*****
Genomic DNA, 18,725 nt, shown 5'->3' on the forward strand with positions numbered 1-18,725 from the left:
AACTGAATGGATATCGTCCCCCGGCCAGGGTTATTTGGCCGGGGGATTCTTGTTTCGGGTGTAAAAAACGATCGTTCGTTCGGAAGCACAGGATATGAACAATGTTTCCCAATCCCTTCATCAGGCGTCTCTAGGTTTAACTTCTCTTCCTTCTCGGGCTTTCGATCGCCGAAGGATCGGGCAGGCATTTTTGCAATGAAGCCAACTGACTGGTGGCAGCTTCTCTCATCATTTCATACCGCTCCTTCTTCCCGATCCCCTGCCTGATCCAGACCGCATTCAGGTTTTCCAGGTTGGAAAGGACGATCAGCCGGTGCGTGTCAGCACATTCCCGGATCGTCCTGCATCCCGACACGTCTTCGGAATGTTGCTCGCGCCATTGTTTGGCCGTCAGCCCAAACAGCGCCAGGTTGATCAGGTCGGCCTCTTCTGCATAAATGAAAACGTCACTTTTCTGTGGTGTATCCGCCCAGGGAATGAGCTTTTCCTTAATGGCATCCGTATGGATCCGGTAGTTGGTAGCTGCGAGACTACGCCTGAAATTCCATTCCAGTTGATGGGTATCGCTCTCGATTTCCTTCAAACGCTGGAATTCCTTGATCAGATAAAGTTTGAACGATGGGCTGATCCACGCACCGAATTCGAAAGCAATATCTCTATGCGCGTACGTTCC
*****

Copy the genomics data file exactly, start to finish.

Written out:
Genomic DNA, 18,725 nt, shown 5'->3' on the forward strand with positions numbered 1-18,725 from the left:
AACTGAATGGATATCGTCCCCCGGCCAGGGTTATTTGGCCGGGGGATTCTTGTTTCGGGTGTAAAAAACGATCGTTCGTTCGGAAGCACAGGATATGAACAATGTTTCCCAATCCCTTCATCAGGCGTCTCTAGGTTTAACTTCTCTTCCTTCTCGGGCTTTCGATCGCCGAAGGATCGGGCAGGCATTTTTGCAATGAAGCCAACTGACTGGTGGCAGCTTCTCTCATCATTTCATACCGCTCCTTCTTCCCGATCCCCTGCCTGATCCAGACCGCATTCAGGTTTTCCAGGTTGGAAAGGACGATCAGCCGGTGCGTGTCAGCACATTCCCGGATCGTCCTGCATCCCGACACGTCTTCGGAATGTTGCTCGCGCCATTGTTTGGCCGTCAGCCCAAACAGCGCCAGGTTGATCAGGTCGGCCTCTTCTGCATAAATGAAAACGTCACTTTTCTGTGGTGTATCCGCCCAGGGAATGAGCTTTTCCTTAATGGCATCCGTATGGATCCGGTAGTTGGTAGCTGCGAGACTACGCCTGAAATTCCATTCCAGTTGATGGGTATCGCTCTCGATTTCCTTCAAACGCTGGAATTCCTTGATCAGATAAAGTTTGAACGATGGGCTGATCCACGCACCGAATTCGAAAGCAATATCTCTATGCGCGTACGTTCC